Discrete Defense Solutions supports the right of all citizens to bear arms and provides products designed to allow them to do so with great comfort. Many existing holster products fail in this area, which led to the company working to create and launch new products designed for personal defense and concealed carry purposes. The goal remains to eliminate any discomfort one may experience when carrying a personal weapon, as discomfort may impede one doing so. Products made by Discrete Defense Solutions are ready to be worn on a daily basis, non-stop.

For more information about us, please visit http://discretedefensesolutions.com/shop/vehicle-accessories/ar15-truck-console-mount/

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54 Responses to New From Discrete Defense: Custom AR-15 Truck Mount

  1. ” I love cars. I love every kind of car. I just want to hug all of them.”

    I see what you did there.

    Auto-tune video to come?

  2. Looks like a ND will result in you needing a new transmission. And an audiologist.

    If the magwell is the support won’t you risk breaking the receiver if someone (like your kid) leans on the stock climbing through the truck (as kids are wont to do)?

  3. What could possibly go wrong?

    Looks like something I’ll soon see at a mall kiosk with an “AS SEEN ON TV” sticker.

    • Those people have no idea what discreet means. Frankly, the only things less discreet would be:
      A) traditional rear window gun rack; or
      B) roof mounted firing position like we see on some Humvees.

      God forbid you get pulled over by the police. Deputy Dog is Going to lose his mind and might just shoot you.

      • Although I don’t have much experience with it, might be decent if you own a large plot of land and use it to get rid of pest animals. Although backseat/behind the front seats would probably work, just as as quickly accessible. Never hurts to have options though.

        • Hell, they would freak out with just an empty 20 or 30 round AR Magazine in there.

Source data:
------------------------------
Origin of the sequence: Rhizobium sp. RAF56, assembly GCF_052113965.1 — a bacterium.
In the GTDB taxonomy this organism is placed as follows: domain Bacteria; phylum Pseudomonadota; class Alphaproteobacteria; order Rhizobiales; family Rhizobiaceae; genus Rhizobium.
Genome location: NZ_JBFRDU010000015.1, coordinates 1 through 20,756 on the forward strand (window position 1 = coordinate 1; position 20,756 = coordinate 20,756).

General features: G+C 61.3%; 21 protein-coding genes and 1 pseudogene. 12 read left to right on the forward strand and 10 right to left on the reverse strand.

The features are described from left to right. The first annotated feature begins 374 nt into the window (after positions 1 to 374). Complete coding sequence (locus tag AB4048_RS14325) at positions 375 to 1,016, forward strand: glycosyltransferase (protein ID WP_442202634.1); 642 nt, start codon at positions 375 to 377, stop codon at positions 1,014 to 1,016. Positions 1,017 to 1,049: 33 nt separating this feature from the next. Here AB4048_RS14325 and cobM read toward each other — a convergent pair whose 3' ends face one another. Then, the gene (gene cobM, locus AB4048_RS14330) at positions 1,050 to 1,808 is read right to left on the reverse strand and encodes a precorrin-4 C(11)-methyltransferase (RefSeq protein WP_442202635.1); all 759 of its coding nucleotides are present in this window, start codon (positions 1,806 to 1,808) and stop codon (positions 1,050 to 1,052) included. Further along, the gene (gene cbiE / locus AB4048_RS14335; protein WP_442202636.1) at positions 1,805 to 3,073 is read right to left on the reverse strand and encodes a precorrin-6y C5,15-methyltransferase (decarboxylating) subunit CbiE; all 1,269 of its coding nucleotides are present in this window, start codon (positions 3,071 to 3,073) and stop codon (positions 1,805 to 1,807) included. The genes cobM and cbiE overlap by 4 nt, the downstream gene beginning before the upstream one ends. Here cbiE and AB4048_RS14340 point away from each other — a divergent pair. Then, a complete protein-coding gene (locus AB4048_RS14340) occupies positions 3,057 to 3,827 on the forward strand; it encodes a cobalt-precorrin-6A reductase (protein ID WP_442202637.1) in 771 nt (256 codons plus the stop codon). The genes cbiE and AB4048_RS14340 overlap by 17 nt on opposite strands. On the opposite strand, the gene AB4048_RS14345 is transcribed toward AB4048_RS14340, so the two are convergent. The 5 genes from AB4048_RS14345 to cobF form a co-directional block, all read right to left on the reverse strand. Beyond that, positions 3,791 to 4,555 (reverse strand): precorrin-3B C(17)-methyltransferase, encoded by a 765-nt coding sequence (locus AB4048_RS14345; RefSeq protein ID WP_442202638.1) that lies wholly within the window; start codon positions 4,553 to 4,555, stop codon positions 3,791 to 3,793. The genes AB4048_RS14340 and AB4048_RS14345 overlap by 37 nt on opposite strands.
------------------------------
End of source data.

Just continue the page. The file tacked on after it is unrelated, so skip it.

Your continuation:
4. Are there many states where one can carry a loaded rifle in the cab of a vehicle? You certainly can’t here, more the pity.

  5. Thats a neat idea. They need to make one for trucks like mine with an open to console. That be be a handy addition in the farm truck, to be better prepared for any rogue groundhogs and coyotes or 2 legged varmints. And btw in the currently free( but maybe not for long) state of Va we can carry loaded long guns. *knocks on wood*

  6. Whenever I jam mine between the seats like that, I’m always banging the barrel with the shifter.
    So I switched to carrying the AR pistol. I can still hit song dogs out to 400 yards.
    This would be perfect.
    Sheesh. Just got home from the gun show where I scored some powder and ammo. Now the last couple of posts have me spending even more.

  7. One system that works well is to attach a scabbard or two horizontally on the back of your bench seat. There is also a sort of scabbard arrangement that attaches to the cab wall behind the seat (regular cab only), and a headliner scabbard for the utility vehicle folks that is accessed via the lift gate.

    If I thought that I might be in a hurry to get at a rifle I’d mount one vertically on the “B” pillar.

  8. I wonder if a Tavor would fit in that. Obviously the body of the rifle would be held lower than an AR15. Hmmmmm…

  9. “I love cars. I love every kind of car. I just want to hug all of them.”

    Cars are fine, although I do prefer vehicles that, at a bare minimum, don’t threaten scrape the ground whenever they encounter everyday urban obstacles such as curbs, speed bumps, potholes, and driveways. Too many cars fail this test nowadays. I high-centered my wife’s Focus one time when I backed a rear wheel into a shallow depression in a gravel lot. She upgraded to a small SUV. 😉

        • If your choice is between your mom’s basement so you can own a Corvette or a real house, perhaps you should opt for the real house and a used Malibu. Just sayin’.

      • I’m sure excessive speed, handling, and acceleration are fun…wherever it’s safe, legal, and the terrain is smooth.

        I simply don’t encounter those conditions enough for a sports car to entice me. Come to think of it, I never encounter those conditions. But hey, if you want to invite me to a track day some time, I’m game!

        • I must confess that I also enjoy high clearance vehicles, and once a year drive my 4WD Blazer down to southwest Texas to go four-wheeling in the Mexican border desert!

          But if you’re ever in Michigan, you’re invited to see what it’s like to drive Corvettes. As a truck and motorcycle enthusiast, I never was a “car guy” until I drove one. The C5 changed my perspective, and the C7 will absolutely make you a believer.

        • You mean “the ROAD is smooth”, not the terrain. My BMW 135 convertible is happiest in the mountains, 8-10% grades and hairpin turns. Gives you an opportunity to actually use the gears and the brakes, as opposed to just watching the speedo climb while cruising the interstate.